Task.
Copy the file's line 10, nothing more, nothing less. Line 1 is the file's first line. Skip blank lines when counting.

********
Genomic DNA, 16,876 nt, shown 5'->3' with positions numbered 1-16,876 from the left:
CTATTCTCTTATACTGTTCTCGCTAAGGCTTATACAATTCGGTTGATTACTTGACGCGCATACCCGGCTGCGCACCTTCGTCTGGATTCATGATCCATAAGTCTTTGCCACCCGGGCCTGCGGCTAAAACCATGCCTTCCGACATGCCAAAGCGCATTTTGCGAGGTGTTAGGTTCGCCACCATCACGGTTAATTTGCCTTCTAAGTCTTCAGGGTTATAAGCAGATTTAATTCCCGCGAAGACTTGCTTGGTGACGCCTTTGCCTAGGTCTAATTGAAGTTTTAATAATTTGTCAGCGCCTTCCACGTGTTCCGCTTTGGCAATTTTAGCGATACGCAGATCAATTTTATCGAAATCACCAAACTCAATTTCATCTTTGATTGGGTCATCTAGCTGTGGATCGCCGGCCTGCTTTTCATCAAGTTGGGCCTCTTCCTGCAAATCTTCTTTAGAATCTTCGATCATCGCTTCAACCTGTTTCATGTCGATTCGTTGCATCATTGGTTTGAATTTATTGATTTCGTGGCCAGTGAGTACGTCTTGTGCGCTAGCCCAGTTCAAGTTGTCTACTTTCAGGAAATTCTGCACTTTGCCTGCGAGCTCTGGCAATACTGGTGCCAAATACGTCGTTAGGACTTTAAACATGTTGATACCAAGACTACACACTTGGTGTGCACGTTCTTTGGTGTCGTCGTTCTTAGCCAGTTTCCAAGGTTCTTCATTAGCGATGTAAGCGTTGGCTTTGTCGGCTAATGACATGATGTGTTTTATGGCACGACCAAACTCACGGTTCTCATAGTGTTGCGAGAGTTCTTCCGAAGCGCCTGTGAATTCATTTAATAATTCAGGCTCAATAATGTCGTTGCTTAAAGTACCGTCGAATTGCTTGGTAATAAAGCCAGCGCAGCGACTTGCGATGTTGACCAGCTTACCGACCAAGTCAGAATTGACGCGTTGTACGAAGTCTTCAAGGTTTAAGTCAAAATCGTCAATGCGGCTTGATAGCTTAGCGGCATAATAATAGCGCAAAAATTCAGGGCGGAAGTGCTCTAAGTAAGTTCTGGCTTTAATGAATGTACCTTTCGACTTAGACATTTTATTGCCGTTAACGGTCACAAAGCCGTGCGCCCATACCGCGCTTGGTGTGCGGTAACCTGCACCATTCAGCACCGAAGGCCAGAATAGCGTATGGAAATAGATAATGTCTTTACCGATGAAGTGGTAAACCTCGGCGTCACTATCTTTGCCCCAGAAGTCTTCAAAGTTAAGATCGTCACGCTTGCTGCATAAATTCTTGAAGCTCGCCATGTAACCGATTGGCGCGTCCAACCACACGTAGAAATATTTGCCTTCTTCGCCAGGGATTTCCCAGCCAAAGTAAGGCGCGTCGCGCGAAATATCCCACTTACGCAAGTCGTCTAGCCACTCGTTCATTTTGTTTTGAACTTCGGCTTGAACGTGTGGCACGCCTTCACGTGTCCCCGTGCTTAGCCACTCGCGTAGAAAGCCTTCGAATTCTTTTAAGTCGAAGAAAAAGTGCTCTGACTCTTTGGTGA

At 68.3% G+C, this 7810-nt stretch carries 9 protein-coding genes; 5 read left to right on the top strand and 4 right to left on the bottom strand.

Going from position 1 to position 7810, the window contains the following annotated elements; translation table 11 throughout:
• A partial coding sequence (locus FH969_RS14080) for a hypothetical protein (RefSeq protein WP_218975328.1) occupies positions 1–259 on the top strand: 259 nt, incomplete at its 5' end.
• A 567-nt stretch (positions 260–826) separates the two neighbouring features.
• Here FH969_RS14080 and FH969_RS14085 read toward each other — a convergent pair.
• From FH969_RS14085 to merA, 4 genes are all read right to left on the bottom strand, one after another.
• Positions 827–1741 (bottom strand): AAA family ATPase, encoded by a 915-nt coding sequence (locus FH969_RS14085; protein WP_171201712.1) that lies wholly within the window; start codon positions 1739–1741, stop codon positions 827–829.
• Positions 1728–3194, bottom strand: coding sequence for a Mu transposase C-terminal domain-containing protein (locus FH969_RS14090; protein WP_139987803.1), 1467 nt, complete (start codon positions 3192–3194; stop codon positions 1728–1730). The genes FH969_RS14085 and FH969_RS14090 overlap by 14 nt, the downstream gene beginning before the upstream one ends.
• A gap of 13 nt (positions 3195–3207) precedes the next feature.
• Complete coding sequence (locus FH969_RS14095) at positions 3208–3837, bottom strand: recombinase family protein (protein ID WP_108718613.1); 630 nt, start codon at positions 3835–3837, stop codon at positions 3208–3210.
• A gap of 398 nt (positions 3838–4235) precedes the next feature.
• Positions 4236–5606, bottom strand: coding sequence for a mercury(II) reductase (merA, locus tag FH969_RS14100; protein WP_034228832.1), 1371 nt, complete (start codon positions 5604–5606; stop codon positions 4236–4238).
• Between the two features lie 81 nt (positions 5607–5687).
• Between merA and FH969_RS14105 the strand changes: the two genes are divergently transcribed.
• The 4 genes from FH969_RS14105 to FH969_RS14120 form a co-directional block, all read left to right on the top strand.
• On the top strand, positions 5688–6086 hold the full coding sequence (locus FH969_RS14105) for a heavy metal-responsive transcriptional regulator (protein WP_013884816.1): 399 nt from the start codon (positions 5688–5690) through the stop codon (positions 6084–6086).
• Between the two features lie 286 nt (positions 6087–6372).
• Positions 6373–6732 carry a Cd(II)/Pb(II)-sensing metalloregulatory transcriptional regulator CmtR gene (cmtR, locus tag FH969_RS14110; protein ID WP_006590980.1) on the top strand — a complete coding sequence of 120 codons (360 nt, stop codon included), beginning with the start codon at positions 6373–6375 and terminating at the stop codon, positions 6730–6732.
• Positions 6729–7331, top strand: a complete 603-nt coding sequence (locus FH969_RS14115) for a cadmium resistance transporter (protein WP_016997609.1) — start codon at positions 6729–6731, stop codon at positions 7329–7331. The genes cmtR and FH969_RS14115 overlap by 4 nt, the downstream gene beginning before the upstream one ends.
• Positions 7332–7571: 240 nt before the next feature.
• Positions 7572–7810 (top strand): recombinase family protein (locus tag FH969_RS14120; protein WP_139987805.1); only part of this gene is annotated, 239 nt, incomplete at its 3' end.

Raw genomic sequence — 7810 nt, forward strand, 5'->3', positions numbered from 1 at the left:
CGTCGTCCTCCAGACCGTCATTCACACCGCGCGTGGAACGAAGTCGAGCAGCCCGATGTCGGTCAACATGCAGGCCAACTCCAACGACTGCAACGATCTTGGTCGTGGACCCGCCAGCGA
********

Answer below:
• Positions 1728–3194, bottom strand: coding sequence for a Mu transposase C-terminal domain-containing protein (locus FH969_RS14090; protein WP_139987803.1), 1467 nt, complete (start codon positions 3192–3194; stop codon positions 1728–1730). The genes FH969_RS14085 and FH969_RS14090 overlap by 14 nt, the downstream gene beginning before the upstream one ends.